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Defining -- but not defined by -- single fatherhood

Story highlights

  • Matt Logelin's wife passed away hours after childbirth, leaving him a single parent
  • Logelin wrote a New York Times best-seller, "Two Kisses for Maddy," about single fatherhood
  • June 15 is Father's Day; for Logelin, "every day is Father's Day"

Matt Logelin's days are filled with the same struggles as any dad's: He's looking for a job, trying to explain the world to his 6-year-old daughter and still get a decent night's sleep. But he's doing it on his own.

The 36-year-old penned the New York Times best-seller "Two Kisses for Maddy" about his journey into fatherhood with his daughter Madeleine, known as Maddy, after his wife, Liz, died from a pulmonary embolism less than a day after giving birth in 2008.

Maddy "has taught me to let go of a lot of things and get lost in that moment," said Logelin, co-author of the forthcoming picture book "Be Glad Your Dad...," which will be published by Little, Brown Books for Young Readers in June 2016.

"I'm lucky; I hate that Liz is gone, but I feel lucky that I'm here with Maddy because she's a wonderful little kid."

He's running one of the 2.6 million households headed by a single father in the United States, according to a 2011 analysis by the Pew Research Center, and part of a growing number of stay-at-home dads.

An analysis released this month by Pew found that the number of dads who stay at home has nearly doubled from 1.1 million in 1989.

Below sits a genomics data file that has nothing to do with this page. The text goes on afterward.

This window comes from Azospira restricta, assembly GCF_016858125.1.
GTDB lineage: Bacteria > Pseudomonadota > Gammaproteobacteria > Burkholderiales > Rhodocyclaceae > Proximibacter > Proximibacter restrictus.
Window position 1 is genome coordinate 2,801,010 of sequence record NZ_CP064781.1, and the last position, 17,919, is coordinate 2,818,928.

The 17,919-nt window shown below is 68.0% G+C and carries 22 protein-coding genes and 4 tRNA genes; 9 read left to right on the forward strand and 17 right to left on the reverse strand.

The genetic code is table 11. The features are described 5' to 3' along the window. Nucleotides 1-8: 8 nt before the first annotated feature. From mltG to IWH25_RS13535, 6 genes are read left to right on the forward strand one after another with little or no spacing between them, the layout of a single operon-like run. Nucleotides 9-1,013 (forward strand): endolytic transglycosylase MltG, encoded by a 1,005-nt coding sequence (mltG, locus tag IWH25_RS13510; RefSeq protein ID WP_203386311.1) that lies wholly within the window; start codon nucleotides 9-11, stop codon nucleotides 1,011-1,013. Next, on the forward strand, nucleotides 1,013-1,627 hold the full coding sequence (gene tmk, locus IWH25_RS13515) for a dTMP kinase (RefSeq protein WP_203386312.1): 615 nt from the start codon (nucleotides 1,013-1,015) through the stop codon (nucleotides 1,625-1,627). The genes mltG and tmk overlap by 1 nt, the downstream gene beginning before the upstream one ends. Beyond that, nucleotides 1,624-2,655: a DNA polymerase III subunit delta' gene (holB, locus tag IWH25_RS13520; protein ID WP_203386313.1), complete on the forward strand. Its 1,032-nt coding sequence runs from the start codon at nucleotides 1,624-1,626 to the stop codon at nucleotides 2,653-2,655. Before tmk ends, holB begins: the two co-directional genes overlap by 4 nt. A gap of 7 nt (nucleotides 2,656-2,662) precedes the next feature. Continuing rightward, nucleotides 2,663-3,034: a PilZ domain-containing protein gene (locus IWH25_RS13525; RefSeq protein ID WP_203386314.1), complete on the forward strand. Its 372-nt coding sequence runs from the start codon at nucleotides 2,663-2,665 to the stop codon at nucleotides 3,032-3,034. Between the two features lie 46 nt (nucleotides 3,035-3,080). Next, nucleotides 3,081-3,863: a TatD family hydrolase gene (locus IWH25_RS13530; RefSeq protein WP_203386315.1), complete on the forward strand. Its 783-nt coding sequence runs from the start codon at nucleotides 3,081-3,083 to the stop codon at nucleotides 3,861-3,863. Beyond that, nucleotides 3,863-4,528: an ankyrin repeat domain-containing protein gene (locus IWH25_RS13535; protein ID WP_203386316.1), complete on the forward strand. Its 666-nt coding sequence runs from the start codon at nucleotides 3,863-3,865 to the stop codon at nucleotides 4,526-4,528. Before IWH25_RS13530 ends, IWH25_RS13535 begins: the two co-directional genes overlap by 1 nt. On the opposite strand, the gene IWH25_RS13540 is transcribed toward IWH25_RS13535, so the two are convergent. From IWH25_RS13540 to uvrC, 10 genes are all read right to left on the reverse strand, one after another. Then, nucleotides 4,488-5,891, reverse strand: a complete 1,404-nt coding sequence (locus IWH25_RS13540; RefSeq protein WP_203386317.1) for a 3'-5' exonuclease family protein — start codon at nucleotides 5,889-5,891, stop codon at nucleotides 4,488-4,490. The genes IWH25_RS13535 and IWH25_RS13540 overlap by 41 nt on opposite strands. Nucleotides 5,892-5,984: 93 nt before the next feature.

While much of that number is due to illness and disability (35%) or unemployment (23%), the study found the "biggest contributor to the long-term growth" of stay-at-home dads are those who stay home to care for home and family -- 21% in 2012 compared to 5% in 1989.

Despite the growth, there are significant trials -- and triumphs -- in being a single dad and a stay-at-home dad in a country where it's not the norm. Here's Logelin's take on what he's learned from fatherhood; the interview has been edited for clarity and brevity.

Matt Logelin, 36, and daughter Maddy, 6

CNN: What's the typical reaction to your current lifestyle?

Matt Logelin: I get praised for so much because I'm a dad doing what a mom does. If I post a photo of my kid walking down the street with a smile, somebody will usually comment, "You're giving your child the best life!" This is one single moment; you have no idea if I'm cooking meth in my bathtub. Yet, I'm getting praised for having my child smile in the photo. It's always nice to hear nice things, but my kid is no different than anybody else's. I get so much more credit than I deserve as a single dad. I don't believe there is a motherly instinct, I believe there is a humanly instinct.

The complicated and common world of single parenthood

CNN: So, you think there are misconceptions about single and/or stay-at-home dads?

Logelin: People still look at people sideways who give that answer. Right now, as I'm trying to find a job, there's a 4½-year gap in my resume. There are all these assumptions that I've been sitting at home watching "Wendy Williams" -- which does happen -- but I am a busy person.

The level of acceptance isn't there yet. There are a lot of reasons that fathers have that reputation; they're often portrayed as bumbling idiots in media.

I know a few single dads who are stay-at-home dads who aren't work-at-home dads, and people still think that they're just lazy.

CNN: When asked, how do you define what you do?